21 Hours in Harbin

Jason Klanderman
February 22, 2013

Currently I’m packing for Harbin.
Having checked the weather report for this weekend (Saturday the temperature will reach a whopping 17 degrees Fahrenheit, and -10 Fahrenheit at night) I am mentally preparing myself for the arctic weather. I am going with 15 other students from my program, so it should be an awesome trip!
One of the returning students to IES went to Harbin last year during this time, they said it will be one of the coolest places you’ll ever see, but you’ll also be the coldest you’ve ever been.

These are the packing tips I have for anyone else trying to conquer extreme winter weather:
1. Wear a hat, you loose a lot of heat from your head, so a hat will help keep you warm
2. Wear many layers
3. Wear sturdy shoes, preferably lined boots, you also lose a lot of heat through your feet
4. Bring a change of socks, in case the socks you’re wearing get wet
5. Wear a scarf to protect your face from the icy winds
6. Bring hand / foot warmers

We will only have 21 hours in Harbin, after that we have to take the early morning train back, otherwise we won’t be back in time for class on Monday morning. It’s not a lot of time, but enough to see the Ice Festival, which is what we came for.
Apart from that, not much news on the Harbin front, I look forward to reporting back next week with some pictures.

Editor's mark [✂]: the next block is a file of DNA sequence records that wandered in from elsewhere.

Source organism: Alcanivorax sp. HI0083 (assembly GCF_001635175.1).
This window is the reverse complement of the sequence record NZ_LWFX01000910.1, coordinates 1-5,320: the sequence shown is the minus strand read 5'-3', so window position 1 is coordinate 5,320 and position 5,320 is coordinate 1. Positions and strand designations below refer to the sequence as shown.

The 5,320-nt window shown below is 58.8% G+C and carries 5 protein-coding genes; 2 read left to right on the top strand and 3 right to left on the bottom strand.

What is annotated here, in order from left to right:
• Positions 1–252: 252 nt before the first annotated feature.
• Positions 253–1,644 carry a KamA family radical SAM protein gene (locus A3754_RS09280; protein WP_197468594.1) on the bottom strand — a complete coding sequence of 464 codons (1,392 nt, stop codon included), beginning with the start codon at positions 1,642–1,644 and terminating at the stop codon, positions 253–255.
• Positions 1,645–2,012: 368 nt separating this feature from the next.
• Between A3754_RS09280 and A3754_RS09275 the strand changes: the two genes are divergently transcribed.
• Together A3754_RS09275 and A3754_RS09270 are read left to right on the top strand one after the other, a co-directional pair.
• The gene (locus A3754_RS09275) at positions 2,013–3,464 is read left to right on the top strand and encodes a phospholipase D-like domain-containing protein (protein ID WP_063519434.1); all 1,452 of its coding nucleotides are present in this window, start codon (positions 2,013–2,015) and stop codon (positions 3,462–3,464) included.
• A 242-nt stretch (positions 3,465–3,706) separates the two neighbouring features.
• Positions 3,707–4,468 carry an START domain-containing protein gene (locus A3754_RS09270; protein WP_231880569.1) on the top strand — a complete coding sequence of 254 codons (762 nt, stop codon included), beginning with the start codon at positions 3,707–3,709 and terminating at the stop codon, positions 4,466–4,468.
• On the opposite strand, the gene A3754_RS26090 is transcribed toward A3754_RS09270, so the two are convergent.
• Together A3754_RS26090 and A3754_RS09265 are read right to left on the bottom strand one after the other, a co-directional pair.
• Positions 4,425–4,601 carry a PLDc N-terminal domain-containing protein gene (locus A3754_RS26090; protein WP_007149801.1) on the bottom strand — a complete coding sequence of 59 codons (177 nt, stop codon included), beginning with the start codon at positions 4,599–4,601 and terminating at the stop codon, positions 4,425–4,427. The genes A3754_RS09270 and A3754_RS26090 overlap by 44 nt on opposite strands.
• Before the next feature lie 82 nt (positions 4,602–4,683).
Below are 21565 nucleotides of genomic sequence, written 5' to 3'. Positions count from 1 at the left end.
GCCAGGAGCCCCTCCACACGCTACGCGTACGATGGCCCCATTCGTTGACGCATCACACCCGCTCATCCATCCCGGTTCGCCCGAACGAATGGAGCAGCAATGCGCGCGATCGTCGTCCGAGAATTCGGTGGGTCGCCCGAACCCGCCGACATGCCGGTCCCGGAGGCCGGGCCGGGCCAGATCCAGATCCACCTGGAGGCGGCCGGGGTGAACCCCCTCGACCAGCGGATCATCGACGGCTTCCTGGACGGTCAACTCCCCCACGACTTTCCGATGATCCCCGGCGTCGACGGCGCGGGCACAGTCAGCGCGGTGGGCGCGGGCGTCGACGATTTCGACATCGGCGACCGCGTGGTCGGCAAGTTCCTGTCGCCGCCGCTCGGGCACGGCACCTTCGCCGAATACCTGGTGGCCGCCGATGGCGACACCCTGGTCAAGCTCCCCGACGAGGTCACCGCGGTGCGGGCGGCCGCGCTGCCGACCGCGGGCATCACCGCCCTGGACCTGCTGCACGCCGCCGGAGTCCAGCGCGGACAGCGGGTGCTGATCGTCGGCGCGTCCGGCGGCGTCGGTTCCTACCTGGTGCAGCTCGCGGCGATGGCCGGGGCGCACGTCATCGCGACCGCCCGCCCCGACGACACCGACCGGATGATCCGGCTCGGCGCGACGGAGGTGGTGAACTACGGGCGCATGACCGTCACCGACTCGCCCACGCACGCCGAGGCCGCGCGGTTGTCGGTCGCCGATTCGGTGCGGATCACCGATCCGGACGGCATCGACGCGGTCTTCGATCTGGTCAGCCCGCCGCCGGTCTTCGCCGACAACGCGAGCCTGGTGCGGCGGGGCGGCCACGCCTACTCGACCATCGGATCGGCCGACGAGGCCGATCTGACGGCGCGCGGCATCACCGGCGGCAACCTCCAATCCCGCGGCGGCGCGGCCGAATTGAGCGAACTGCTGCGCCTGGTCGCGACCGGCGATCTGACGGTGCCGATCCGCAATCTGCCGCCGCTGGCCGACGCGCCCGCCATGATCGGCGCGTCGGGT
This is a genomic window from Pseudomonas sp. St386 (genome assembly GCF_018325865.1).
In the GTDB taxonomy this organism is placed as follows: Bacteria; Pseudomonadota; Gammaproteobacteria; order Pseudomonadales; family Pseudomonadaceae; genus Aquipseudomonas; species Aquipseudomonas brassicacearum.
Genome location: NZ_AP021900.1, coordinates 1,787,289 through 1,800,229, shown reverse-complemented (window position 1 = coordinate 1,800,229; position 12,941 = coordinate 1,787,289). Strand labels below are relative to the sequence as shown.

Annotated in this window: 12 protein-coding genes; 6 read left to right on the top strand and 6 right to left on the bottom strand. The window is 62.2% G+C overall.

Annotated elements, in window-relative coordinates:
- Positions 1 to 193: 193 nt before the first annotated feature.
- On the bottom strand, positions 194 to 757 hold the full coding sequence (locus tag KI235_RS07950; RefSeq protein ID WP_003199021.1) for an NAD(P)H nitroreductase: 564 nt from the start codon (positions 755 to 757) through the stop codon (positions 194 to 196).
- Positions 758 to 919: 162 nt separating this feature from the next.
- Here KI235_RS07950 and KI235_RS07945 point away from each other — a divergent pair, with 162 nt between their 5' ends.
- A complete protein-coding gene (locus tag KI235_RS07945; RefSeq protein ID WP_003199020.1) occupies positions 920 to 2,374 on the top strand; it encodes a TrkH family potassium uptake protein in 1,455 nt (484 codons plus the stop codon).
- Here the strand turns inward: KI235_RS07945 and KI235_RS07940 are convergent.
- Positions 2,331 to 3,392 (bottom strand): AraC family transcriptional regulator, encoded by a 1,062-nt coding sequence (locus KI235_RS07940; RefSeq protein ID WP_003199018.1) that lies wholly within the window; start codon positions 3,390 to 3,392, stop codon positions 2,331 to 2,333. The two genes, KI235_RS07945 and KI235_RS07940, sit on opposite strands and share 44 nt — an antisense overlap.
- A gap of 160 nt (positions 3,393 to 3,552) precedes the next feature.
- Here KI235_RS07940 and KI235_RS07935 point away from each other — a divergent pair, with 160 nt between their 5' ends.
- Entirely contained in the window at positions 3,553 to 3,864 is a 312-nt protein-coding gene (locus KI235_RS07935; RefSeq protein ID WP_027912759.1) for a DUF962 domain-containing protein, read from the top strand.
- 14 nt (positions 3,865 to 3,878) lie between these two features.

In addition to that, we went to the Great Hall of the People, next to Tiananmen Square today, as well as the Police Museum. These were both really cool. It was interesting to see how imposing the sheer size and lavishness of the Great Hall of the People was, and it reminded me of the Capitol building in DC, but with Chinese characteristics. T minus 8.5 hours to Harbin!

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Jason Klanderman

<p><span style="color: rgb(29, 29, 29); font-family: Arial, Verdana, sans-serif; font-size: 12px; line-height: normal; background-color: rgb(237, 237, 237);">Jason Klanderman, originally from Chicago, grew up in Amsterdam. He has travelled extensively through Europe and Asia. He is an International Politics, History and Global and International Studies triple major, with a minor in Chinese at Penn State University. When not in State College, where he is currently living, you can find him traveling between Amsterdam, Singapore, and various other places, visiting family and friends. His hobbies include reading, writing, cooking and going to the gym. Read about his experiences as he tackles the middle kingdom, China, during his spring semester 2013.</span></p>

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